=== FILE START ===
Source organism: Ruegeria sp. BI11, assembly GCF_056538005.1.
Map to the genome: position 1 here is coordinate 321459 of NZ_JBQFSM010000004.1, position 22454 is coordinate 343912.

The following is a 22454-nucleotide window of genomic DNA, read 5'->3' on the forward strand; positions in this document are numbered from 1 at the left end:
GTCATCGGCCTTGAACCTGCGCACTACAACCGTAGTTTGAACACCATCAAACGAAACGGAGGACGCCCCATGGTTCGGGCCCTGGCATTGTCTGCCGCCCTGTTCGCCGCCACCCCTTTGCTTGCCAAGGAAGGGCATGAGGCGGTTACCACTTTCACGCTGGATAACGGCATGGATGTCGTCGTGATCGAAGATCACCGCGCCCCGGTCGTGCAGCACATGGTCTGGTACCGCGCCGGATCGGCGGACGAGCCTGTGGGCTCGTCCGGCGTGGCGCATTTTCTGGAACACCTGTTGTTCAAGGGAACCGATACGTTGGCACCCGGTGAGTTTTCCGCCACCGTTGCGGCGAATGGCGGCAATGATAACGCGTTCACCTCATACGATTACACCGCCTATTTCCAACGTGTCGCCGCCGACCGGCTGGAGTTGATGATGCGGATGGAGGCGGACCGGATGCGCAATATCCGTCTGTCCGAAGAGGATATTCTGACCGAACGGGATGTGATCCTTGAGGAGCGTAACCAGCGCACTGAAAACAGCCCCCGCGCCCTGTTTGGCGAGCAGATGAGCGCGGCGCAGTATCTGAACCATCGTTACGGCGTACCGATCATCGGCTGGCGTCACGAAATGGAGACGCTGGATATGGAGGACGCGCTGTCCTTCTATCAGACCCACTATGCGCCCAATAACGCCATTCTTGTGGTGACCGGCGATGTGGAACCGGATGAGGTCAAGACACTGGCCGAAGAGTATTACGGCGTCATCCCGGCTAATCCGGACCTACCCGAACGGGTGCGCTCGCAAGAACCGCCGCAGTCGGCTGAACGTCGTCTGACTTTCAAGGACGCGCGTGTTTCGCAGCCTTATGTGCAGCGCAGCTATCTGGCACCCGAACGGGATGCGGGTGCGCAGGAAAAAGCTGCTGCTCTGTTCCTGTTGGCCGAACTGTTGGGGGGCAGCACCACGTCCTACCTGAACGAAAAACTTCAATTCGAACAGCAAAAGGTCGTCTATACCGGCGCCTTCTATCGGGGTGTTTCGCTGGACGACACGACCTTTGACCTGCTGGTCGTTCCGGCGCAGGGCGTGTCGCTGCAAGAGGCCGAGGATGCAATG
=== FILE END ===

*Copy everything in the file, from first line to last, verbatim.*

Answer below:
Source organism: Ruegeria sp. BI11, assembly GCF_056538005.1.
Map to the genome: position 1 here is coordinate 321459 of NZ_JBQFSM010000004.1, position 22454 is coordinate 343912.

The following is a 22454-nucleotide window of genomic DNA, read 5'->3' on the forward strand; positions in this document are numbered from 1 at the left end:
GTCATCGGCCTTGAACCTGCGCACTACAACCGTAGTTTGAACACCATCAAACGAAACGGAGGACGCCCCATGGTTCGGGCCCTGGCATTGTCTGCCGCCCTGTTCGCCGCCACCCCTTTGCTTGCCAAGGAAGGGCATGAGGCGGTTACCACTTTCACGCTGGATAACGGCATGGATGTCGTCGTGATCGAAGATCACCGCGCCCCGGTCGTGCAGCACATGGTCTGGTACCGCGCCGGATCGGCGGACGAGCCTGTGGGCTCGTCCGGCGTGGCGCATTTTCTGGAACACCTGTTGTTCAAGGGAACCGATACGTTGGCACCCGGTGAGTTTTCCGCCACCGTTGCGGCGAATGGCGGCAATGATAACGCGTTCACCTCATACGATTACACCGCCTATTTCCAACGTGTCGCCGCCGACCGGCTGGAGTTGATGATGCGGATGGAGGCGGACCGGATGCGCAATATCCGTCTGTCCGAAGAGGATATTCTGACCGAACGGGATGTGATCCTTGAGGAGCGTAACCAGCGCACTGAAAACAGCCCCCGCGCCCTGTTTGGCGAGCAGATGAGCGCGGCGCAGTATCTGAACCATCGTTACGGCGTACCGATCATCGGCTGGCGTCACGAAATGGAGACGCTGGATATGGAGGACGCGCTGTCCTTCTATCAGACCCACTATGCGCCCAATAACGCCATTCTTGTGGTGACCGGCGATGTGGAACCGGATGAGGTCAAGACACTGGCCGAAGAGTATTACGGCGTCATCCCGGCTAATCCGGACCTACCCGAACGGGTGCGCTCGCAAGAACCGCCGCAGTCGGCTGAACGTCGTCTGACTTTCAAGGACGCGCGTGTTTCGCAGCCTTATGTGCAGCGCAGCTATCTGGCACCCGAACGGGATGCGGGTGCGCAGGAAAAAGCTGCTGCTCTGTTCCTGTTGGCCGAACTGTTGGGGGGCAGCACCACGTCCTACCTGAACGAAAAACTTCAATTCGAACAGCAAAAGGTCGTCTATACCGGCGCCTTCTATCGGGGTGTTTCGCTGGACGACACGACCTTTGACCTGCTGGTCGTTCCGGCGCAGGGCGTGTCGCTGCAAGAGGCCGAGGATGCAATG